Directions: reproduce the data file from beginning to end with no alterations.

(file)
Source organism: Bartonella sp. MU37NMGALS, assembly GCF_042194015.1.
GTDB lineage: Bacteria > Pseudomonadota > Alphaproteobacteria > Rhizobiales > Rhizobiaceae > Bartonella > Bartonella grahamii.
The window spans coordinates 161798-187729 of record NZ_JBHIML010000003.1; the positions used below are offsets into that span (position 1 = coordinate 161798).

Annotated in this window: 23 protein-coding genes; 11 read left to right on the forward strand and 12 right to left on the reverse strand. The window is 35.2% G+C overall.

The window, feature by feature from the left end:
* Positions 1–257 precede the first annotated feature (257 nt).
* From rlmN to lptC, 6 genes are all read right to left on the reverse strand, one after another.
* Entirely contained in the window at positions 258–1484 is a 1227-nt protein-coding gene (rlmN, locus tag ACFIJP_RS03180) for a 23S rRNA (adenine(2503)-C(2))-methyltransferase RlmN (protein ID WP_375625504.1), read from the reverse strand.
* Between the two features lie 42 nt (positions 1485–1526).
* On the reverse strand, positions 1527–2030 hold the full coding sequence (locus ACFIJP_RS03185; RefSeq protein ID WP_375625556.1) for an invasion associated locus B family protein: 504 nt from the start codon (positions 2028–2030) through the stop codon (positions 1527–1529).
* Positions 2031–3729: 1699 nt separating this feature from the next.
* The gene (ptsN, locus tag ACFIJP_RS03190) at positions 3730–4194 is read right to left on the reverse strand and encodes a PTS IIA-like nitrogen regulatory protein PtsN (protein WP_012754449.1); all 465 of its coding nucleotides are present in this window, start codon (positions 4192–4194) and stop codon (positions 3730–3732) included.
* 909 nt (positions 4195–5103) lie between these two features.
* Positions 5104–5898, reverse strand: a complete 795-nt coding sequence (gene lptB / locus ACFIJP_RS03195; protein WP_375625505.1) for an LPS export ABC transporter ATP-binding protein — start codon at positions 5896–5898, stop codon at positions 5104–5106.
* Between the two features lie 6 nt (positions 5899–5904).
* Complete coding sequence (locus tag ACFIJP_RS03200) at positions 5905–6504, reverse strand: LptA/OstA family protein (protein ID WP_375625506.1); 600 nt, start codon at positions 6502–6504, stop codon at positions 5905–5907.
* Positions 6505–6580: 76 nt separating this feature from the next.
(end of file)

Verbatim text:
Source organism: Bartonella sp. MU37NMGALS, assembly GCF_042194015.1.
GTDB lineage: Bacteria > Pseudomonadota > Alphaproteobacteria > Rhizobiales > Rhizobiaceae > Bartonella > Bartonella grahamii.
The window spans coordinates 161798-187729 of record NZ_JBHIML010000003.1; the positions used below are offsets into that span (position 1 = coordinate 161798).

Annotated in this window: 23 protein-coding genes; 11 read left to right on the forward strand and 12 right to left on the reverse strand. The window is 35.2% G+C overall.

The window, feature by feature from the left end:
* Positions 1–257 precede the first annotated feature (257 nt).
* From rlmN to lptC, 6 genes are all read right to left on the reverse strand, one after another.
* Entirely contained in the window at positions 258–1484 is a 1227-nt protein-coding gene (rlmN, locus tag ACFIJP_RS03180) for a 23S rRNA (adenine(2503)-C(2))-methyltransferase RlmN (protein ID WP_375625504.1), read from the reverse strand.
* Between the two features lie 42 nt (positions 1485–1526).
* On the reverse strand, positions 1527–2030 hold the full coding sequence (locus ACFIJP_RS03185; RefSeq protein ID WP_375625556.1) for an invasion associated locus B family protein: 504 nt from the start codon (positions 2028–2030) through the stop codon (positions 1527–1529).
* Positions 2031–3729: 1699 nt separating this feature from the next.
* The gene (ptsN, locus tag ACFIJP_RS03190) at positions 3730–4194 is read right to left on the reverse strand and encodes a PTS IIA-like nitrogen regulatory protein PtsN (protein WP_012754449.1); all 465 of its coding nucleotides are present in this window, start codon (positions 4192–4194) and stop codon (positions 3730–3732) included.
* 909 nt (positions 4195–5103) lie between these two features.
* Positions 5104–5898, reverse strand: a complete 795-nt coding sequence (gene lptB / locus ACFIJP_RS03195; protein WP_375625505.1) for an LPS export ABC transporter ATP-binding protein — start codon at positions 5896–5898, stop codon at positions 5104–5106.
* Between the two features lie 6 nt (positions 5899–5904).
* Complete coding sequence (locus tag ACFIJP_RS03200) at positions 5905–6504, reverse strand: LptA/OstA family protein (protein ID WP_375625506.1); 600 nt, start codon at positions 6502–6504, stop codon at positions 5905–5907.
* Positions 6505–6580: 76 nt separating this feature from the next.